Day 3 of the missing MAS MH 370

Malaysia Airline Being 777

Malaysia Airline Boeing 777

Updates 2 11:50 pm on 10-3-2014:  US Commander William J Mark spokesman for the 7th Fleet has commended Malaysian Government has been professional in the search and rescue operations for the MH 370.  Datuk Azharuddin Abdul Rahman, the DCA Chief, has confirmed today that the two passengers that were using stolen passports were not Asian.

Updates @ 3:20 pm on 10-3-2014:  DCA Director-General Datuk Azharuddin Abdul Rahman told the Press in Kuala Lumpur today: “Yes, they have found debris but it did not come from the aircraft,”. For full report HERE.

Original posting:

After more than 30 hours without contact with the aircraft, Malaysia Airlines told family members they should “prepare themselves for the worst,” Hugh Dunleavy, the commercial director for the airline, told reporters. 

One News report on 10-3-2014 at 2:18 am:  Vietnamese authorities searching waters for the missing Boeing 777 jetliner have spotted an object Sunday that they suspected was one of the plane’s doors.

The state-run Thanh Nien newspaper cited Lt. Gen. Vo Van Tuan, deputy chief of staff of Vietnam’s army, as saying searchers in a low-flying plane had spotted an object suspected of being a door from the missing jet.

It was found in waters about 90 kilometres south of Tho Chu island, in the same area where oil slicks were spotted Saturday.

“From this object, hopefully (we) will find the missing plane,” Tuan said. Thanh Nien said two ships from the maritime police were heading to the site.

The missing plane apparently fell from the sky at cruising altitude in fine weather, and the pilots were either unable or had no time to send a distress signal – unusual circumstances under which a modern jetliner operated by a professional airline would crash.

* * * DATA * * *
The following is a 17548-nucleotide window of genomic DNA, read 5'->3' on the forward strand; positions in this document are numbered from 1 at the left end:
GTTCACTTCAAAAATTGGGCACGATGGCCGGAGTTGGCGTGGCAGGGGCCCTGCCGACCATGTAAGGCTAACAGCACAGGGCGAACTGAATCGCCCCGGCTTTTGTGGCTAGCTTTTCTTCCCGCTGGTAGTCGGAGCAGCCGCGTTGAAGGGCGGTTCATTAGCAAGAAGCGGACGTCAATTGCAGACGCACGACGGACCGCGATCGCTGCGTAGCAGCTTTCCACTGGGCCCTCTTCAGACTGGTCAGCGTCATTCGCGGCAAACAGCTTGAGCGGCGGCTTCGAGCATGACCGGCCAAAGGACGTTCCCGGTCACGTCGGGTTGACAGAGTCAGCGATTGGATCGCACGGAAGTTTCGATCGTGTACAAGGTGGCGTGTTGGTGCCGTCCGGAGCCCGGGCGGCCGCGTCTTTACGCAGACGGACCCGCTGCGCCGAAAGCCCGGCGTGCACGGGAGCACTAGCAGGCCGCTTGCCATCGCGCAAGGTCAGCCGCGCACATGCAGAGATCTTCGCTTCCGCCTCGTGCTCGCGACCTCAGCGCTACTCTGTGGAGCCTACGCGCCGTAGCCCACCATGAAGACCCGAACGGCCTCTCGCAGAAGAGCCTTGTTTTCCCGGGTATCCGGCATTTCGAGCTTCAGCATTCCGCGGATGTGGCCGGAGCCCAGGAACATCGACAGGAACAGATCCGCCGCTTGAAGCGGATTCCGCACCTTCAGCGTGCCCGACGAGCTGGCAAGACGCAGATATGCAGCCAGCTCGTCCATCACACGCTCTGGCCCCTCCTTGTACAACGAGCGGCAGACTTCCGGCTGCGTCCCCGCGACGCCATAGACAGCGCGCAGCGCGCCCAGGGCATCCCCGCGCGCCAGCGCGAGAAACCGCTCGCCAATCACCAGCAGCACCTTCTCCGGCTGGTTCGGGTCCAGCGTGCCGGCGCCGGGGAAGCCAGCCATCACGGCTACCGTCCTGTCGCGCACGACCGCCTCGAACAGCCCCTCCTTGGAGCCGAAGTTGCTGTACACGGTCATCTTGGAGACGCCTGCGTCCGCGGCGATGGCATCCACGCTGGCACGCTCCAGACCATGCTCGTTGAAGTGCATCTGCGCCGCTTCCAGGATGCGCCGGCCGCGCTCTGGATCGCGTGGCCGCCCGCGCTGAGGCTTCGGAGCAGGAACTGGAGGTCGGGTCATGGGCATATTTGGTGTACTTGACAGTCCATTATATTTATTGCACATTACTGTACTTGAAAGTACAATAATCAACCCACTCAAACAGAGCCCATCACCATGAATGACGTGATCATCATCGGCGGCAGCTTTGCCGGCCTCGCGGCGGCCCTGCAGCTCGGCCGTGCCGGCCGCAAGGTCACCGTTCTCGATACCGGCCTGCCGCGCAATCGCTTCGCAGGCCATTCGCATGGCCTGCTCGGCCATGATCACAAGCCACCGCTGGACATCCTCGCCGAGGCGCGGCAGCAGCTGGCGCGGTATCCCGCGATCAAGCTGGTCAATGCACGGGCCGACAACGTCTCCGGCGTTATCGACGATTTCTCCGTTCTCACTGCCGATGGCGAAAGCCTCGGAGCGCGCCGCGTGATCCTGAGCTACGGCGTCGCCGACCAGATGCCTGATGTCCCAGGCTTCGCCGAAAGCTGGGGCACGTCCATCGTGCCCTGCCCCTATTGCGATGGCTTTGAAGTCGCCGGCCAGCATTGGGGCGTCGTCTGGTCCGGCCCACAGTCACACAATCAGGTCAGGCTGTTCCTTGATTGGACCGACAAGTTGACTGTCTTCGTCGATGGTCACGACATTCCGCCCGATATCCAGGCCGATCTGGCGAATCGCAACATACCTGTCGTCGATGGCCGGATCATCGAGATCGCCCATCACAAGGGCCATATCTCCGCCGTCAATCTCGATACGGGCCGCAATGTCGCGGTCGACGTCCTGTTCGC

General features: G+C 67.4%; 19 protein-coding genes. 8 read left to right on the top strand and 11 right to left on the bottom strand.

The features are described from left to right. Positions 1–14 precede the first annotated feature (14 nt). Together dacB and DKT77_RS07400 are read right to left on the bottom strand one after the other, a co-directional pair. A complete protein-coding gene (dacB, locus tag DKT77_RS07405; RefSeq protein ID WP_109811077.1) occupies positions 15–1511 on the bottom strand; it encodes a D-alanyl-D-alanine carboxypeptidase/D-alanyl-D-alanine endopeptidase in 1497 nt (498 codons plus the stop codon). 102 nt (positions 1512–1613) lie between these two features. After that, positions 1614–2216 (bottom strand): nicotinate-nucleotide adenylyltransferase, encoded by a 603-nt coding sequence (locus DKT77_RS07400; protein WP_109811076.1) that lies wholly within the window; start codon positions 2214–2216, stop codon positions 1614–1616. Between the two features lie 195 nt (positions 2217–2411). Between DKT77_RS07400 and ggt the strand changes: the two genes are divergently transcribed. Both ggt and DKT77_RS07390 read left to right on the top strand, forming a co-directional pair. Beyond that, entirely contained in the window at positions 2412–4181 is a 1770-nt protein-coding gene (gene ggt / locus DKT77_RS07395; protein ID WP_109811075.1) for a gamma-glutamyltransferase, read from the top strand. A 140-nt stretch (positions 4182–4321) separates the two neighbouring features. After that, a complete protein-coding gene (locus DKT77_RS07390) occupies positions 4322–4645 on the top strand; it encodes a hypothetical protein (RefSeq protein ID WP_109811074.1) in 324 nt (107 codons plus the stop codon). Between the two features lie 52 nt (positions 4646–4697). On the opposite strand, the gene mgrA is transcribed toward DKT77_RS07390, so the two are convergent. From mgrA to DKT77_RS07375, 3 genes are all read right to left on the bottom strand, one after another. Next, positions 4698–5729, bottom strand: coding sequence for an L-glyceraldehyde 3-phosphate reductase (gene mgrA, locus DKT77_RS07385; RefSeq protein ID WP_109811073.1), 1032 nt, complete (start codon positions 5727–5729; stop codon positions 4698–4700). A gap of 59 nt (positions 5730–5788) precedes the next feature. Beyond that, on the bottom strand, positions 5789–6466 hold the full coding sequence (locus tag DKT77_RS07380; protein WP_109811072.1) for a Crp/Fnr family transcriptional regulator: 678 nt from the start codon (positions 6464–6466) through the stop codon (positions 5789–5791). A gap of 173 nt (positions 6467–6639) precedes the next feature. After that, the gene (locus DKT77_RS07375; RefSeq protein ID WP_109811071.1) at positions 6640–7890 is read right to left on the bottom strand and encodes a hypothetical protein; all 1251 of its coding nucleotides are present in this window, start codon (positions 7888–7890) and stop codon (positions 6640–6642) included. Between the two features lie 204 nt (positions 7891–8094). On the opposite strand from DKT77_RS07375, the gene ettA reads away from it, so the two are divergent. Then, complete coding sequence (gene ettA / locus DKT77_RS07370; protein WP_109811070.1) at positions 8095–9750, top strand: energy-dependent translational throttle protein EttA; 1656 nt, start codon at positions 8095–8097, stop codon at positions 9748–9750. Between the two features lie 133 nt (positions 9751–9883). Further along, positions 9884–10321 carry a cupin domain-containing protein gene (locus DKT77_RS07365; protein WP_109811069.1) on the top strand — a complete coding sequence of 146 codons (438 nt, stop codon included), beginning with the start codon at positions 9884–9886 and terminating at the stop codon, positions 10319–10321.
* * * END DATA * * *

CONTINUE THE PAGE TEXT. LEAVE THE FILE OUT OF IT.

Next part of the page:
Malaysia’s air force chief, Rodzali Daud, said radar indicated that the plane may have turned back, but did not give further details on which direction it went or how far it veered off course.

“We are trying to make sense of this,” Daud said at a news conference. “The military radar indicated that the aircraft may have made aBBC, turn back, and in some parts this was corroborated by civilian radar.”

After more than 30 hours without contact with the aircraft, Malaysia Airlines told family members they should “prepare themselves for the worst,” Hugh Dunleavy, the commercial director for the airline, told reporters.

For full One News report read HERE.

BBC, CNN and Aljazeera have quoted similar stories this morning.

For related postings, Day 1 and Day 2.

3 thoughts on “Day 3 of the missing MAS MH 370

  1. Please focus.
    Aircraft went missing very early morning.
    What was DCA doing till MAS announcement at around 7.30am?
    The crucial 5 hours…what happened?
    Did DCA ask help from Cambodia, Vietnam, Thailand?
    Ada bagi tahu PM and Transport Minister?
    If yes, what were the folks doing in Janda Baik even after MAS made the announcement?

    DCA is accountable for the first 5 hours and should be open/honest/frank to explain what it did during that crucial period.

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